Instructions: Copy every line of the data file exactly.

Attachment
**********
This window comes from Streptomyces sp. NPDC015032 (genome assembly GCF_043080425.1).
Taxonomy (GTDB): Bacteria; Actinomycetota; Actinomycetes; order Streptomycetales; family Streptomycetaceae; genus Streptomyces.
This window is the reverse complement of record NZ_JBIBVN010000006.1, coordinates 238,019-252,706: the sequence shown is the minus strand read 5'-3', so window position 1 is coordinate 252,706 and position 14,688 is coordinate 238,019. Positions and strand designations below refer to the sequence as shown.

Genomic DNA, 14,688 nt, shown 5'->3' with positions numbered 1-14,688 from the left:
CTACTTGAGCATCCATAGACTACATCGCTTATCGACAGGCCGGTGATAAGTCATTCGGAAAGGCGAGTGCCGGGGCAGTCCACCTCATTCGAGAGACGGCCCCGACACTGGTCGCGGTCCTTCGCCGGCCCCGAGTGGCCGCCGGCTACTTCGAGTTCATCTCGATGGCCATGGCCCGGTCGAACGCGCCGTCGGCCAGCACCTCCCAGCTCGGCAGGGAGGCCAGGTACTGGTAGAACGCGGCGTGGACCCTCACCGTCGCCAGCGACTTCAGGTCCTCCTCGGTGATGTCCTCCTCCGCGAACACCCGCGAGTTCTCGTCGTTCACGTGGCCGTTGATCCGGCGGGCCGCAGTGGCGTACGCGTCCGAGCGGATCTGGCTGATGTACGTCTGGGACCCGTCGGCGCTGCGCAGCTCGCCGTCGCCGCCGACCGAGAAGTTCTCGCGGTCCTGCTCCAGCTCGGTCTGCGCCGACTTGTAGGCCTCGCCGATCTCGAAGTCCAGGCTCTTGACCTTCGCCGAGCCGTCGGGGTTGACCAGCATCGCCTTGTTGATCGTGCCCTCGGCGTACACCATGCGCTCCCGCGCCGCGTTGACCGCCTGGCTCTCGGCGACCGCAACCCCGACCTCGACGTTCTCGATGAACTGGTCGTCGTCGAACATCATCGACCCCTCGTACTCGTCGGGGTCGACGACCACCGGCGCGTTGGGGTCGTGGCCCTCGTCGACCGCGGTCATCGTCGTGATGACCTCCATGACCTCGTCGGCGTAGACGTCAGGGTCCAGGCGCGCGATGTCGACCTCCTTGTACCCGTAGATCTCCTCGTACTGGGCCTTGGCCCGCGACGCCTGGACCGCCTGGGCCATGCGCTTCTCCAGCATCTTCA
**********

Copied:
This window comes from Streptomyces sp. NPDC015032 (genome assembly GCF_043080425.1).
Taxonomy (GTDB): Bacteria; Actinomycetota; Actinomycetes; order Streptomycetales; family Streptomycetaceae; genus Streptomyces.
This window is the reverse complement of record NZ_JBIBVN010000006.1, coordinates 238,019-252,706: the sequence shown is the minus strand read 5'-3', so window position 1 is coordinate 252,706 and position 14,688 is coordinate 238,019. Positions and strand designations below refer to the sequence as shown.

Genomic DNA, 14,688 nt, shown 5'->3' with positions numbered 1-14,688 from the left:
CTACTTGAGCATCCATAGACTACATCGCTTATCGACAGGCCGGTGATAAGTCATTCGGAAAGGCGAGTGCCGGGGCAGTCCACCTCATTCGAGAGACGGCCCCGACACTGGTCGCGGTCCTTCGCCGGCCCCGAGTGGCCGCCGGCTACTTCGAGTTCATCTCGATGGCCATGGCCCGGTCGAACGCGCCGTCGGCCAGCACCTCCCAGCTCGGCAGGGAGGCCAGGTACTGGTAGAACGCGGCGTGGACCCTCACCGTCGCCAGCGACTTCAGGTCCTCCTCGGTGATGTCCTCCTCCGCGAACACCCGCGAGTTCTCGTCGTTCACGTGGCCGTTGATCCGGCGGGCCGCAGTGGCGTACGCGTCCGAGCGGATCTGGCTGATGTACGTCTGGGACCCGTCGGCGCTGCGCAGCTCGCCGTCGCCGCCGACCGAGAAGTTCTCGCGGTCCTGCTCCAGCTCGGTCTGCGCCGACTTGTAGGCCTCGCCGATCTCGAAGTCCAGGCTCTTGACCTTCGCCGAGCCGTCGGGGTTGACCAGCATCGCCTTGTTGATCGTGCCCTCGGCGTACACCATGCGCTCCCGCGCCGCGTTGACCGCCTGGCTCTCGGCGACCGCAACCCCGACCTCGACGTTCTCGATGAACTGGTCGTCGTCGAACATCATCGACCCCTCGTACTCGTCGGGGTCGACGACCACCGGCGCGTTGGGGTCGTGGCCCTCGTCGACCGCGGTCATCGTCGTGATGACCTCCATGACCTCGTCGGCGTAGACGTCAGGGTCCAGGCGCGCGATGTCGACCTCCTTGTACCCGTAGATCTCCTCGTACTGGGCCTTGGCCCGCGACGCCTGGACCGCCTGGGCCATGCGCTTCTCCAGCATCTTCA